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Human Rights and International Conflict - MA

Why study this course?

Human rights and international conflicts confront us with the most urgent moral and political issues of our time. This course explains and explores these issues, addressing hard questions by drawing on diverse theoretical approaches and practical experiences. Taught by published experts in human rights, peace and conflict studies, international relations, politics, history, philosophy and women’s studies, the master’s degree will equip you with the kind of understanding necessary to work for peace, justice and human rights in the real world.

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The Human Rights and International Conflict MA explores the relation of states and their international organisations to the idea and practice of human rights. You’ll gain a strong grasp of the moral, ethical, political and legal issues at stake in international relations and conflicts, including the current conflict between Islamism and the international community of states.

You’ll confront the issue of how to reconcile theoretical unconditional rights with a consequentialist ethic of political responsibility and security. You’ll also explore particular interests, problems and conflicts that demand judgement and action.

The master’s degree will provide both a solid academic grounding in human rights and international relations, and offers a wide choice of optional modules. You’ll be trained in research methodology before completing a 12-15,000 word dissertation dealing with a subject of your choice.

Assessment

Assessment is largely by coursework. Core modules also involve two assessed presentations and two unseen examinations. One-third of the assessment is by dissertation.

You will be required to have:

  • at least a 2:1 at undergraduate level in a humanities or social science subject (candidates with other qualifications or relevant vocational experience may be considered)

All applicants must be able to demonstrate proficiency in the English language. Applicants who require a Tier 4 student visa may need to provide a Secure English Language Test (SELT) such as Academic IELTS. For more information about English qualifications please see our English language requirements.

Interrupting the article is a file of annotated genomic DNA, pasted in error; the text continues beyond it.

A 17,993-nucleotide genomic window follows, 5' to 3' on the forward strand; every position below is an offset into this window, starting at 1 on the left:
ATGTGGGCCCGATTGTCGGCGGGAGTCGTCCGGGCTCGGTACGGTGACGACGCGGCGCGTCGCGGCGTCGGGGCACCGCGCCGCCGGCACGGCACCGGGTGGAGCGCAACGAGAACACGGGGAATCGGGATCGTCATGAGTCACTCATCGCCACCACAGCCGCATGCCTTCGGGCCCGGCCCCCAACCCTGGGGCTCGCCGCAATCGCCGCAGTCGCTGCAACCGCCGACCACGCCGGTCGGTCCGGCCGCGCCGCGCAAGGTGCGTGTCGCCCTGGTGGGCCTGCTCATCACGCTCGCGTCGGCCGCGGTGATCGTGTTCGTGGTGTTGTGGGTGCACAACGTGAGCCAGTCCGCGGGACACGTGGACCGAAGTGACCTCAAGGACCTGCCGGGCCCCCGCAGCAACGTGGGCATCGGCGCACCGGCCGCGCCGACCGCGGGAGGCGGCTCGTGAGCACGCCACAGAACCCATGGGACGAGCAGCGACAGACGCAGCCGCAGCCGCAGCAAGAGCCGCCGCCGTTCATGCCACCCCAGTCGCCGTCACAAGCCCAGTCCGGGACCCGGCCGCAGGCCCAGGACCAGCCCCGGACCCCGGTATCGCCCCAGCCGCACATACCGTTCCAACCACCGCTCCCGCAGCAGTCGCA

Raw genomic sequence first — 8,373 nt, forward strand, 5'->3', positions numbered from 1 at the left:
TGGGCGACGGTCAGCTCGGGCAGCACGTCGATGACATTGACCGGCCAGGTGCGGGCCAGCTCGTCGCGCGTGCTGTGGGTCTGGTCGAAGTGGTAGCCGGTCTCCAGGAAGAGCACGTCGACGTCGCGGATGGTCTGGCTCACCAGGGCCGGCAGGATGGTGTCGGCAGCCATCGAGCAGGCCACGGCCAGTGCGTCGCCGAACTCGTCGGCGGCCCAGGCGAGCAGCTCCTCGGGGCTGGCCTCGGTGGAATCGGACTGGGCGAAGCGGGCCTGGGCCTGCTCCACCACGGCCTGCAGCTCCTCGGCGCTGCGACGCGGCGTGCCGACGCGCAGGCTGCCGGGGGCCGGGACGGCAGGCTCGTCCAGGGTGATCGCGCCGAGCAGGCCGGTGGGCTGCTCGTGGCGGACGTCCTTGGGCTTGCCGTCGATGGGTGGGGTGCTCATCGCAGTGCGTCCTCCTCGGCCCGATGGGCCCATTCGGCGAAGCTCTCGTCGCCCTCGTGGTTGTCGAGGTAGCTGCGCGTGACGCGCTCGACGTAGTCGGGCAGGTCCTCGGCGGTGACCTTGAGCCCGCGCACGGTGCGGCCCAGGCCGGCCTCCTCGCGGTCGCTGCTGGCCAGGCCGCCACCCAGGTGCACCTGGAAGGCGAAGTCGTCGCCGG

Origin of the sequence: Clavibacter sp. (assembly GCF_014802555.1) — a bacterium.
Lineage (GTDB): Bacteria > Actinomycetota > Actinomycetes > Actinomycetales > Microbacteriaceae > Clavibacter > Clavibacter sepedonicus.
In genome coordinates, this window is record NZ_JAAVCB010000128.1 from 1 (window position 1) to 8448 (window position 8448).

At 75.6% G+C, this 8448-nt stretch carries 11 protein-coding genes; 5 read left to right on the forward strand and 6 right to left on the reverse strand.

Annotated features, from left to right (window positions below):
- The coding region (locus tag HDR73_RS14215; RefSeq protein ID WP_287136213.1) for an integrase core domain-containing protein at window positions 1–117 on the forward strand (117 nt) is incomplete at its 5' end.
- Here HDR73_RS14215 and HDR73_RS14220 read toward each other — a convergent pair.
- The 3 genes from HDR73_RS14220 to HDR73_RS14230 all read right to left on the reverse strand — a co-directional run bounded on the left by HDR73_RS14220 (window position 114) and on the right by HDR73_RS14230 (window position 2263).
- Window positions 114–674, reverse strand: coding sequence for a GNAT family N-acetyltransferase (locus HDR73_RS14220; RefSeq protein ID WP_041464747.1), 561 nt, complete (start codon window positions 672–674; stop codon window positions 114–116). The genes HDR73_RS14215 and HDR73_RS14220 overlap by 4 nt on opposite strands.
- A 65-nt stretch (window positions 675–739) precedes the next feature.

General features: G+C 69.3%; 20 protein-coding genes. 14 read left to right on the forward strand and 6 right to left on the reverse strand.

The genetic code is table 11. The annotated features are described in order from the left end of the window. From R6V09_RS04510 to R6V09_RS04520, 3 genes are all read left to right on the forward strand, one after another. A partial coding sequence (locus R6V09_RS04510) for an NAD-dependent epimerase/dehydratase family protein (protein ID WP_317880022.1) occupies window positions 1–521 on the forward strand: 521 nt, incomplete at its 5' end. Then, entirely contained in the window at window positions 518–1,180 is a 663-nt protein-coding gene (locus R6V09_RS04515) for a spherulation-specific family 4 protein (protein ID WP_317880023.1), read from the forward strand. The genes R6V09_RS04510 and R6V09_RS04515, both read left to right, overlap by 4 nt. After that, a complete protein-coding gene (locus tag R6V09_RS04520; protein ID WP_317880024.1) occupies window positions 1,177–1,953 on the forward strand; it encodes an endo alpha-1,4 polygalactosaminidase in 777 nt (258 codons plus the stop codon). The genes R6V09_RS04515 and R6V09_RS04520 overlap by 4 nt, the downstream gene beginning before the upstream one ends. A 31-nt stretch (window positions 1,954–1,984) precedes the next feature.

The modules listed below are for the academic year 2017/18 and represent the course modules at this time. Modules and module details (including, but not limited to, location and time) are subject to change over time.

Year 1 modules include:

  • This module currently runs:
    • autumn semester - Tuesday

    This module aims to provide a sound intellectual basis for the study of human rights. It is designed in particular to unsettle and challenge the preconceptions which all students bring with them concerning human rights and their importance in the contemporary world.

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  • This module currently runs:
    • all year (September start)

    Dissertation of 12,000-15,000 words.

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  • This module currently runs:
    • spring semester - Thursday

    This module examines the theory and institutionalized practice of human rights and the significance of human rights politics for the structure of the present world order. It contextualises, analyzes, evaluates and applies various conceptions of human rights that are operative within international relations and within the study of international relations. Attention is paid to the transformation of state sovereignty by human rights discourse and practice. The relation of human rights to the international order is problematised in the context of the history and philosophy of human rights, liberalism and its critics and opponents, and institutions and systems of international governance and conflict.

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  • This module currently runs:
    • autumn semester - Monday afternoon